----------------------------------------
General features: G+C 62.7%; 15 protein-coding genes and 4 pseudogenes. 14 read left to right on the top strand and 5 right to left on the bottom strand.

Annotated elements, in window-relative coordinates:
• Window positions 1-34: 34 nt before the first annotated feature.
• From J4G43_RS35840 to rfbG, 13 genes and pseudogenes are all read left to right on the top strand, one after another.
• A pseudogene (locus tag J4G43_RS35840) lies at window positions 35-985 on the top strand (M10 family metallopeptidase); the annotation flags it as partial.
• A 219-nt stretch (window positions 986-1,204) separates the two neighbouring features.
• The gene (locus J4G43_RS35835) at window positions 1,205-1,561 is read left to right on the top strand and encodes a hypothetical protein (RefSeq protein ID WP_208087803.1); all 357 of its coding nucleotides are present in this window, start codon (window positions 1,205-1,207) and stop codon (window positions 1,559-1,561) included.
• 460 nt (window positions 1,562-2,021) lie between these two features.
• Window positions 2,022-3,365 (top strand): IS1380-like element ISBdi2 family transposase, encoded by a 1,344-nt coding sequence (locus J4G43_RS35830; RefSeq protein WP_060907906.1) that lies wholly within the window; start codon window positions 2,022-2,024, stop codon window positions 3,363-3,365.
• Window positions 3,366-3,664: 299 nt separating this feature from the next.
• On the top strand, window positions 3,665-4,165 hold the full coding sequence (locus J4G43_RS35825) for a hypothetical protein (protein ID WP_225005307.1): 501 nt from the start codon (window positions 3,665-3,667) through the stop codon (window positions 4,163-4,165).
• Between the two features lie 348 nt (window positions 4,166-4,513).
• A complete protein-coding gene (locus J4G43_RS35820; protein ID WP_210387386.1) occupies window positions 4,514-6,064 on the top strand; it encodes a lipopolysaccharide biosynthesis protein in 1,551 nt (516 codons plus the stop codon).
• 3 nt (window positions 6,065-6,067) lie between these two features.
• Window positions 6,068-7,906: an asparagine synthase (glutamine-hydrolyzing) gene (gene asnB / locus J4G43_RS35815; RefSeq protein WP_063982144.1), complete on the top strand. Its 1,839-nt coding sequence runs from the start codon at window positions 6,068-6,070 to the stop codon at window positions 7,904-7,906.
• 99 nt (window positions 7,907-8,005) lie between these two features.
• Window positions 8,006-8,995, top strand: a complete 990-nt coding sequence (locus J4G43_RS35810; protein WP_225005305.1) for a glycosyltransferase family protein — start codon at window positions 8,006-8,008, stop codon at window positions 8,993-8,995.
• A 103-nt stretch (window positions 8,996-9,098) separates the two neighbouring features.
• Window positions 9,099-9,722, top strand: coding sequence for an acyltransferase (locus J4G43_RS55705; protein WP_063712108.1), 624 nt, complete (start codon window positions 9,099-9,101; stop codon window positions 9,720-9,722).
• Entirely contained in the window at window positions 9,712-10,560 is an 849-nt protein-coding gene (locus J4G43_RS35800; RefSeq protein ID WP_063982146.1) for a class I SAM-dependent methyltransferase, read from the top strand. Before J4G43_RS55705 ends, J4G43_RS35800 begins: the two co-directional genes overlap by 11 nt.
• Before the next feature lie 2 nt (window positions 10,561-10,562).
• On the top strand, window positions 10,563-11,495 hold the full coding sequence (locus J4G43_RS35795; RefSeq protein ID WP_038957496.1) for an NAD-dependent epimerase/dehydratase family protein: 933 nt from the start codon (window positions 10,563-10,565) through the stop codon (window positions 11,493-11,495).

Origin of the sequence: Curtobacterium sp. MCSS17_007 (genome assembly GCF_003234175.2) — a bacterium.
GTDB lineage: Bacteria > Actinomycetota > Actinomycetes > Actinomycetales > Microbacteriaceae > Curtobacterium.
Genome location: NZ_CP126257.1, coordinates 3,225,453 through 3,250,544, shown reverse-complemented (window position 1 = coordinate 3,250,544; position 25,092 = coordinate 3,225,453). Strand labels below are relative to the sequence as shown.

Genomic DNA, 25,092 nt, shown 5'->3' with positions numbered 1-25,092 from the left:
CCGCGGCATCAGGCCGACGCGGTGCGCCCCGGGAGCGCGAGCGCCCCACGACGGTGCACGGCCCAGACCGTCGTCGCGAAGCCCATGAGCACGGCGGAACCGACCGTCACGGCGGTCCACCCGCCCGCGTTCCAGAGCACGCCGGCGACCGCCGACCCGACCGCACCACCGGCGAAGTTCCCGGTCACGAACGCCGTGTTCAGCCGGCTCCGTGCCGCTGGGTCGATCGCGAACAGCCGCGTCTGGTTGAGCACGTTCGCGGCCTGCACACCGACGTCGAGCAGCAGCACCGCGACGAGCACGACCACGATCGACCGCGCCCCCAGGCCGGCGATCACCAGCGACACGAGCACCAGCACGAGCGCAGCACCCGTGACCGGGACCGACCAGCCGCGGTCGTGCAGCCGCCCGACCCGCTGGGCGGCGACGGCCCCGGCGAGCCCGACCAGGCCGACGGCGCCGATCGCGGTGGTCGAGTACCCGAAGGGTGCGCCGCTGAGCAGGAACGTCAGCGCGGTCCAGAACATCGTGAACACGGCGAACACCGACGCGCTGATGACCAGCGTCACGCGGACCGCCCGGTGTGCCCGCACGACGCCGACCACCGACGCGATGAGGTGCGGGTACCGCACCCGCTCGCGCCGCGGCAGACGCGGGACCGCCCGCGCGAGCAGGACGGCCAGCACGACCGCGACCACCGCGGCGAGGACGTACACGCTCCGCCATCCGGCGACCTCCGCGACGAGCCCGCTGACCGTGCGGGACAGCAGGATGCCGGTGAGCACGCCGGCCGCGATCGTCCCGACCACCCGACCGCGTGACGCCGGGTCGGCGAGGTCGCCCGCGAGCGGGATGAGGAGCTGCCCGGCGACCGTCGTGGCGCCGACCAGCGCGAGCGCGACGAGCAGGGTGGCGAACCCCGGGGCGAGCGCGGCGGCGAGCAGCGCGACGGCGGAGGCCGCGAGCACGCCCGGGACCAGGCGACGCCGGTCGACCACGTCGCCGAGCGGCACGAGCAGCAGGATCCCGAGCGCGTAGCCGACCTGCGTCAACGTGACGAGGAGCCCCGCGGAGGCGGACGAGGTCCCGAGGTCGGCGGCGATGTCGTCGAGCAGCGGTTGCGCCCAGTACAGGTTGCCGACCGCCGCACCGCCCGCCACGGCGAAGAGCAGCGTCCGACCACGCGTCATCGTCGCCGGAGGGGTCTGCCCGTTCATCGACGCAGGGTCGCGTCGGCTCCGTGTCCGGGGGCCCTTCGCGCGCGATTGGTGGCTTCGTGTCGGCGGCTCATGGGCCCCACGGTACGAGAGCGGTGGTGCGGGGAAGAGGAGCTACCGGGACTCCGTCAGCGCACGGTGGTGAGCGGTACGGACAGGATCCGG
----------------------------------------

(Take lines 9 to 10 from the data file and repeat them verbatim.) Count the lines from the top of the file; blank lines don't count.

• Window positions 2,022-3,365 (top strand): IS1380-like element ISBdi2 family transposase, encoded by a 1,344-nt coding sequence (locus J4G43_RS35830; RefSeq protein WP_060907906.1) that lies wholly within the window; start codon window positions 2,022-2,024, stop codon window positions 3,363-3,365.
• Window positions 3,366-3,664: 299 nt separating this feature from the next.